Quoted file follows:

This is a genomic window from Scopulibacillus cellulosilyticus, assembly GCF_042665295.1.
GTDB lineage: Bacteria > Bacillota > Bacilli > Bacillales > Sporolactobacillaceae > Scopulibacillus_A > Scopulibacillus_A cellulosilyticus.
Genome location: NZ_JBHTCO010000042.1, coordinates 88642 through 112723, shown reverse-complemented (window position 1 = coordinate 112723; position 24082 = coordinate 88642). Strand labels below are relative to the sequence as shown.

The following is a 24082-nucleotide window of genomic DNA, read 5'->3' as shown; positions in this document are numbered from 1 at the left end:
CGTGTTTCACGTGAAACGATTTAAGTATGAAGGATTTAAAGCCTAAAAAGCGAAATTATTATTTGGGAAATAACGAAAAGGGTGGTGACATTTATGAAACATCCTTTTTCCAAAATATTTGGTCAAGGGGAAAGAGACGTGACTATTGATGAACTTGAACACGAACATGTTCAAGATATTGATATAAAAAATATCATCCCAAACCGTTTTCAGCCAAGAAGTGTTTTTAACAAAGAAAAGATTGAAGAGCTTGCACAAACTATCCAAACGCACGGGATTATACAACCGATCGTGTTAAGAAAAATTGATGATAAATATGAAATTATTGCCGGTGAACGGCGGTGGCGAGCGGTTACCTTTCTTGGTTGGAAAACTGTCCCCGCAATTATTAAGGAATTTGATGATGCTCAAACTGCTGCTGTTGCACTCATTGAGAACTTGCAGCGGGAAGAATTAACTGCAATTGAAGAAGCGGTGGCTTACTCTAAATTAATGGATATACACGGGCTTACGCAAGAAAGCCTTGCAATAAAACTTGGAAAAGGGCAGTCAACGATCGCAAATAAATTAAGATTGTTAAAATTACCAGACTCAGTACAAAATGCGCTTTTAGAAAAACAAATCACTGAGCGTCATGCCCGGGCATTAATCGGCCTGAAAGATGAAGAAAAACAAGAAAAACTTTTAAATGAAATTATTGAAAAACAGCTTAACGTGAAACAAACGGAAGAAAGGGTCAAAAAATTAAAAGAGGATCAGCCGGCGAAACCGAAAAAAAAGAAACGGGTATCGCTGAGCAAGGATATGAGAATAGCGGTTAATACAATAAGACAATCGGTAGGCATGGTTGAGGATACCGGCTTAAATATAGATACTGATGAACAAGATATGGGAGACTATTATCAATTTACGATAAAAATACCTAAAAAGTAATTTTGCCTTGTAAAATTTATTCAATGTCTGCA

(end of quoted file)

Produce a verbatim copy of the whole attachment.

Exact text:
This is a genomic window from Scopulibacillus cellulosilyticus, assembly GCF_042665295.1.
GTDB lineage: Bacteria > Bacillota > Bacilli > Bacillales > Sporolactobacillaceae > Scopulibacillus_A > Scopulibacillus_A cellulosilyticus.
Genome location: NZ_JBHTCO010000042.1, coordinates 88642 through 112723, shown reverse-complemented (window position 1 = coordinate 112723; position 24082 = coordinate 88642). Strand labels below are relative to the sequence as shown.

The following is a 24082-nucleotide window of genomic DNA, read 5'->3' as shown; positions in this document are numbered from 1 at the left end:
CGTGTTTCACGTGAAACGATTTAAGTATGAAGGATTTAAAGCCTAAAAAGCGAAATTATTATTTGGGAAATAACGAAAAGGGTGGTGACATTTATGAAACATCCTTTTTCCAAAATATTTGGTCAAGGGGAAAGAGACGTGACTATTGATGAACTTGAACACGAACATGTTCAAGATATTGATATAAAAAATATCATCCCAAACCGTTTTCAGCCAAGAAGTGTTTTTAACAAAGAAAAGATTGAAGAGCTTGCACAAACTATCCAAACGCACGGGATTATACAACCGATCGTGTTAAGAAAAATTGATGATAAATATGAAATTATTGCCGGTGAACGGCGGTGGCGAGCGGTTACCTTTCTTGGTTGGAAAACTGTCCCCGCAATTATTAAGGAATTTGATGATGCTCAAACTGCTGCTGTTGCACTCATTGAGAACTTGCAGCGGGAAGAATTAACTGCAATTGAAGAAGCGGTGGCTTACTCTAAATTAATGGATATACACGGGCTTACGCAAGAAAGCCTTGCAATAAAACTTGGAAAAGGGCAGTCAACGATCGCAAATAAATTAAGATTGTTAAAATTACCAGACTCAGTACAAAATGCGCTTTTAGAAAAACAAATCACTGAGCGTCATGCCCGGGCATTAATCGGCCTGAAAGATGAAGAAAAACAAGAAAAACTTTTAAATGAAATTATTGAAAAACAGCTTAACGTGAAACAAACGGAAGAAAGGGTCAAAAAATTAAAAGAGGATCAGCCGGCGAAACCGAAAAAAAAGAAACGGGTATCGCTGAGCAAGGATATGAGAATAGCGGTTAATACAATAAGACAATCGGTAGGCATGGTTGAGGATACCGGCTTAAATATAGATACTGATGAACAAGATATGGGAGACTATTATCAATTTACGATAAAAATACCTAAAAAGTAATTTTGCCTTGTAAAATTTATTCAATGTCTGCA